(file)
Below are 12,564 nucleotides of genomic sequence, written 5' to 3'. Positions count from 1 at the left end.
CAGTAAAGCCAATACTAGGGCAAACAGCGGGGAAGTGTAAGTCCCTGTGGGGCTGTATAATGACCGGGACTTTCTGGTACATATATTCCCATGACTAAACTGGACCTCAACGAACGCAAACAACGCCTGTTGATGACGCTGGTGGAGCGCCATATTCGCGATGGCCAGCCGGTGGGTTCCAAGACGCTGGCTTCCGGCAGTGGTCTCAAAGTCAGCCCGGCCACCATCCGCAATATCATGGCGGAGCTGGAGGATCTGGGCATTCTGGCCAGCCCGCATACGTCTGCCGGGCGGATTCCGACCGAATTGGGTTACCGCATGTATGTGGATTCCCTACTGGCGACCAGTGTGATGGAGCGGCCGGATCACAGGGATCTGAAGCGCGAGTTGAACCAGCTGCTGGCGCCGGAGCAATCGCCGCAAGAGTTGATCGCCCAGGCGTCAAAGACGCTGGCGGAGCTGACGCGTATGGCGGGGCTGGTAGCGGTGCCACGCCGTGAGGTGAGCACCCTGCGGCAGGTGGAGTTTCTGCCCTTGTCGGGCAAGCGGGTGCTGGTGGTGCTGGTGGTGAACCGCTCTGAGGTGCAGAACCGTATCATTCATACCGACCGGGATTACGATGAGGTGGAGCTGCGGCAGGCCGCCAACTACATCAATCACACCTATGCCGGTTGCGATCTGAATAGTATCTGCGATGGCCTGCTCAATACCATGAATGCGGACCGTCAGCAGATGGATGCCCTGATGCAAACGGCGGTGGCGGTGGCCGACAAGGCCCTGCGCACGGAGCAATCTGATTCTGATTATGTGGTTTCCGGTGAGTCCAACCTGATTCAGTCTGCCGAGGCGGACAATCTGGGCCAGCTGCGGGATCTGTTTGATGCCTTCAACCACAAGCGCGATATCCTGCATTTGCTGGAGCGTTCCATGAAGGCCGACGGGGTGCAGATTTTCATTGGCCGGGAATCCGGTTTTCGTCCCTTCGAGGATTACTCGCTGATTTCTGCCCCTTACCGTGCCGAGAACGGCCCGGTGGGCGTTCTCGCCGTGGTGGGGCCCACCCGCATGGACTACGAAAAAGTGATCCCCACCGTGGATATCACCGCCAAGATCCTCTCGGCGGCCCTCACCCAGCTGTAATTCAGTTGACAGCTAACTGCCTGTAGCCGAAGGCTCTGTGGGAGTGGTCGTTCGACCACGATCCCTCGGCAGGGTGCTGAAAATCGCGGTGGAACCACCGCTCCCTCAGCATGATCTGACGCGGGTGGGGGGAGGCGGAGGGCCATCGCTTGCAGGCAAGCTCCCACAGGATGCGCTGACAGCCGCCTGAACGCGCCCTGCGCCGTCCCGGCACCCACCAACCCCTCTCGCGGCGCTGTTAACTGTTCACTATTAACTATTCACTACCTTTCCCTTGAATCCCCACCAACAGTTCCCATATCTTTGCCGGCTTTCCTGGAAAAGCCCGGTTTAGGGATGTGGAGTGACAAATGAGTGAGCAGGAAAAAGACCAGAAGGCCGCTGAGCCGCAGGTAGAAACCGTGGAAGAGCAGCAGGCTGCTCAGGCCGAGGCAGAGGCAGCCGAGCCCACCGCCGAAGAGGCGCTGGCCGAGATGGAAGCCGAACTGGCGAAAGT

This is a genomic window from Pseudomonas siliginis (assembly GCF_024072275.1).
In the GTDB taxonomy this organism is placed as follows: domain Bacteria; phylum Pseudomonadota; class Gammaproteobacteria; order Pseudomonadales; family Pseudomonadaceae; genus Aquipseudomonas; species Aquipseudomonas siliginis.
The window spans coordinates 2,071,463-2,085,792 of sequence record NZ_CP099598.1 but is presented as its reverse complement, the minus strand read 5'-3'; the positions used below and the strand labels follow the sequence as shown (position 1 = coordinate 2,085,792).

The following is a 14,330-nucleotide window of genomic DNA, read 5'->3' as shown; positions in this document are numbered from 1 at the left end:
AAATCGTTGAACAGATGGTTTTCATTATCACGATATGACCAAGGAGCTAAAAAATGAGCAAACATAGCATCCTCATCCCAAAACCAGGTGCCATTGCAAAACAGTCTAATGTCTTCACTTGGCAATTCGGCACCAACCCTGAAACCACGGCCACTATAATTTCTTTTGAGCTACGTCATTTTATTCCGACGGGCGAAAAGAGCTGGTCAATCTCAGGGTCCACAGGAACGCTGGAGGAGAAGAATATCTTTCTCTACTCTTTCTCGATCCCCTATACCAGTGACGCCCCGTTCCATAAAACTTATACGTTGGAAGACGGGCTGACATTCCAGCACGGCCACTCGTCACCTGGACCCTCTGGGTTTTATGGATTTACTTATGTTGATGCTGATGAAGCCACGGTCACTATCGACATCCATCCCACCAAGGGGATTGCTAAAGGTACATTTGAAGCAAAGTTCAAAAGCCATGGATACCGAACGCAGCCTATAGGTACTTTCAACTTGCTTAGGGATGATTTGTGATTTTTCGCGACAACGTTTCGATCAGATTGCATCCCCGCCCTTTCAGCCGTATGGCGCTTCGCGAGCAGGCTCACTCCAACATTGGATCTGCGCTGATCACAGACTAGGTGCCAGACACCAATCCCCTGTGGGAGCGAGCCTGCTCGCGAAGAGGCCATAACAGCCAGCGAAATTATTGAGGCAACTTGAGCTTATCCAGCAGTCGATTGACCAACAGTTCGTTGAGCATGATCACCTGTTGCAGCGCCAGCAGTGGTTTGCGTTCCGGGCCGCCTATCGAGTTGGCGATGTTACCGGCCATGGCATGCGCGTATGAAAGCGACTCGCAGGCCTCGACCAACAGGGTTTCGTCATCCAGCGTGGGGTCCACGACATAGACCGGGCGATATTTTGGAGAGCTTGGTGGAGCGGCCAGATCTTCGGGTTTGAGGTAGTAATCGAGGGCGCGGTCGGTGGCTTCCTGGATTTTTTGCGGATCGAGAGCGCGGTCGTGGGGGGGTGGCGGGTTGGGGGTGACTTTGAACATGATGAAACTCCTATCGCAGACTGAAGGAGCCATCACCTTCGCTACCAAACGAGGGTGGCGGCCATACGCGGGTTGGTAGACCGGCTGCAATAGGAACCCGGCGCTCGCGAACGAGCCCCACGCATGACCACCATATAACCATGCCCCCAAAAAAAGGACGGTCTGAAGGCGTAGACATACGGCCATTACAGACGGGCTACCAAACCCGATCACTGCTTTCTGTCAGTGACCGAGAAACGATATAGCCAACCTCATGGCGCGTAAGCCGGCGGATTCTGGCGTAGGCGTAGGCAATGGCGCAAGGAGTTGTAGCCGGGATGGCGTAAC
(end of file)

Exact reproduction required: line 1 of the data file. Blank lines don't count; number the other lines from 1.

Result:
Below are 12,564 nucleotides of genomic sequence, written 5' to 3'. Positions count from 1 at the left end.